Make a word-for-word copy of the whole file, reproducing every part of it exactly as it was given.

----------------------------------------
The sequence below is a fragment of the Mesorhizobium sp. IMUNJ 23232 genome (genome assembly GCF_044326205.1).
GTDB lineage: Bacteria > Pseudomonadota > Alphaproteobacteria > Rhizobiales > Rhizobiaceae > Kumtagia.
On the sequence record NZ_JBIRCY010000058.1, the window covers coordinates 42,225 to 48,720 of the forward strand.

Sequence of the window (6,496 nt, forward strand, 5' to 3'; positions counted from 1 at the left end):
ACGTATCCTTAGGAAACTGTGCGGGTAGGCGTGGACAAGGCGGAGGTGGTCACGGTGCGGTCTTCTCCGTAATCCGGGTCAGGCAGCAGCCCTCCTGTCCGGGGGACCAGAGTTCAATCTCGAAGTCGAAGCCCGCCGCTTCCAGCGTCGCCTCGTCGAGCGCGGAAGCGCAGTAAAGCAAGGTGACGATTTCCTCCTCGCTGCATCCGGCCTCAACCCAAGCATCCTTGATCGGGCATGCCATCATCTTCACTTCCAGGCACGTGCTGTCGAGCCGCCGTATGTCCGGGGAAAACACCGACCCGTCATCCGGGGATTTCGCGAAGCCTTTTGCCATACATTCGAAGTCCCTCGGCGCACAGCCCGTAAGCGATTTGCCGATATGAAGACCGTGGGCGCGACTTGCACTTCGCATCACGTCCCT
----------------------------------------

The sequence below is a fragment of the Mesorhizobium sp. IMUNJ 23232 genome (genome assembly GCF_044326205.1).
GTDB lineage: Bacteria > Pseudomonadota > Alphaproteobacteria > Rhizobiales > Rhizobiaceae > Kumtagia.
On the sequence record NZ_JBIRCY010000058.1, the window covers coordinates 42,225 to 48,720 of the forward strand.

Sequence of the window (6,496 nt, forward strand, 5' to 3'; positions counted from 1 at the left end):
ACGTATCCTTAGGAAACTGTGCGGGTAGGCGTGGACAAGGCGGAGGTGGTCACGGTGCGGTCTTCTCCGTAATCCGGGTCAGGCAGCAGCCCTCCTGTCCGGGGGACCAGAGTTCAATCTCGAAGTCGAAGCCCGCCGCTTCCAGCGTCGCCTCGTCGAGCGCGGAAGCGCAGTAAAGCAAGGTGACGATTTCCTCCTCGCTGCATCCGGCCTCAACCCAAGCATCCTTGATCGGGCATGCCATCATCTTCACTTCCAGGCACGTGCTGTCGAGCCGCCGTATGTCCGGGGAAAACACCGACCCGTCATCCGGGGATTTCGCGAAGCCTTTTGCCATACATTCGAAGTCCCTCGGCGCACAGCCCGTAAGCGATTTGCCGATATGAAGACCGTGGGCGCGACTTGCACTTCGCATCACGTCCCT